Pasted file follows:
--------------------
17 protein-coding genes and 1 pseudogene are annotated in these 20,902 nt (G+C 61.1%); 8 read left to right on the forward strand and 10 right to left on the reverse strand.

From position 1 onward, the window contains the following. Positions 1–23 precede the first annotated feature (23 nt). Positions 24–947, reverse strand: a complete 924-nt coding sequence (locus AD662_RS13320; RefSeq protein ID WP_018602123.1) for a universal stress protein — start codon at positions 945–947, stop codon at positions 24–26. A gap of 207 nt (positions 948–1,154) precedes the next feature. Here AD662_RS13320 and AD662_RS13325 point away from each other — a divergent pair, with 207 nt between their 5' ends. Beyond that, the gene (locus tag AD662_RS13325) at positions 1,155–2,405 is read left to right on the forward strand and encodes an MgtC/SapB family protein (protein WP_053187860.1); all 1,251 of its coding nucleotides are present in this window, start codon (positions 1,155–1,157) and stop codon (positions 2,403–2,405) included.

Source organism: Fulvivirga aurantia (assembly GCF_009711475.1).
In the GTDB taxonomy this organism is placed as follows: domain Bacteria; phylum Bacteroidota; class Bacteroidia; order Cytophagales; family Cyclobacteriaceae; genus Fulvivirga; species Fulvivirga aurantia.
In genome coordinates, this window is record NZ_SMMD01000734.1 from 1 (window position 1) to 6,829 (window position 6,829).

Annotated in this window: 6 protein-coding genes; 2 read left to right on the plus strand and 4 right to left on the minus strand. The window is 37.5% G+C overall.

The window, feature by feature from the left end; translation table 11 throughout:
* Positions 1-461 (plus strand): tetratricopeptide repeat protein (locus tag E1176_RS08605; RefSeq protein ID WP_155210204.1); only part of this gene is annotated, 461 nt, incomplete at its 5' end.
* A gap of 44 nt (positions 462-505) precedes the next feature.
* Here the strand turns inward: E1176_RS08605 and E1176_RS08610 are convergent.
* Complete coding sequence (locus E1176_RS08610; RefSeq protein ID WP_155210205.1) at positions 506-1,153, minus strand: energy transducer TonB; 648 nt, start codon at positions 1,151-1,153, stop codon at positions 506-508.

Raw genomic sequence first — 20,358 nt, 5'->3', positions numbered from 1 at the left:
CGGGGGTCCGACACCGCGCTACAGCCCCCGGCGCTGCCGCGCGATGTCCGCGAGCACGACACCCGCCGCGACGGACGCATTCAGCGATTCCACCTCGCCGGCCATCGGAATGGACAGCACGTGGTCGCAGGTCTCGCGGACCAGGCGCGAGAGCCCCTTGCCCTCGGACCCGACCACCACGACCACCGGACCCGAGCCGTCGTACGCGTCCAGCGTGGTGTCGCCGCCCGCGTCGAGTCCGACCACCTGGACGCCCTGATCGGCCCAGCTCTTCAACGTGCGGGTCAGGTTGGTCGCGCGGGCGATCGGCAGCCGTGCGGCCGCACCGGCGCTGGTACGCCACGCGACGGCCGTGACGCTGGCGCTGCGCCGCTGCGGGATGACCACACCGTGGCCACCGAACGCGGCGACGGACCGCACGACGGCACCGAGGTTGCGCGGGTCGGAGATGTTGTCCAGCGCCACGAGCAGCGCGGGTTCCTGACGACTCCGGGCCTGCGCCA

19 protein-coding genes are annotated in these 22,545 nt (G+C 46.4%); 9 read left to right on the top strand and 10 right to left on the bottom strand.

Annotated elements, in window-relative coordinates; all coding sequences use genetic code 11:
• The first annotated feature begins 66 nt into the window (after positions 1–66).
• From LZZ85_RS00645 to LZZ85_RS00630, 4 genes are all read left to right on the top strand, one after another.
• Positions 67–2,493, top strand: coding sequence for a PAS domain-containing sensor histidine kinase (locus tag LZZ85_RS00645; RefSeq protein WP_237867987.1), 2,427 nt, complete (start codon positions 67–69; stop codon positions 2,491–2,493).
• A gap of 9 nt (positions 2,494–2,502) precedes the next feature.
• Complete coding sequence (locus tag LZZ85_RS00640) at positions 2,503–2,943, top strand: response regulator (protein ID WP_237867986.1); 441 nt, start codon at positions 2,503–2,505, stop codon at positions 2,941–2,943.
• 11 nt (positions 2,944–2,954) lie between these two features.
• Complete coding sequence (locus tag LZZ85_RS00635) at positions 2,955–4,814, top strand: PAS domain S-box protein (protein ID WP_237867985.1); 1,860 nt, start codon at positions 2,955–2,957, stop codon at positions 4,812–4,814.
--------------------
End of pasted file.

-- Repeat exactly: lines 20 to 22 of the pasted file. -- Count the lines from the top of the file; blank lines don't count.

• Complete coding sequence (locus tag LZZ85_RS00640) at positions 2,503–2,943, top strand: response regulator (protein ID WP_237867986.1); 441 nt, start codon at positions 2,503–2,505, stop codon at positions 2,941–2,943.
• 11 nt (positions 2,944–2,954) lie between these two features.
• Complete coding sequence (locus tag LZZ85_RS00635) at positions 2,955–4,814, top strand: PAS domain S-box protein (protein ID WP_237867985.1); 1,860 nt, start codon at positions 2,955–2,957, stop codon at positions 4,812–4,814.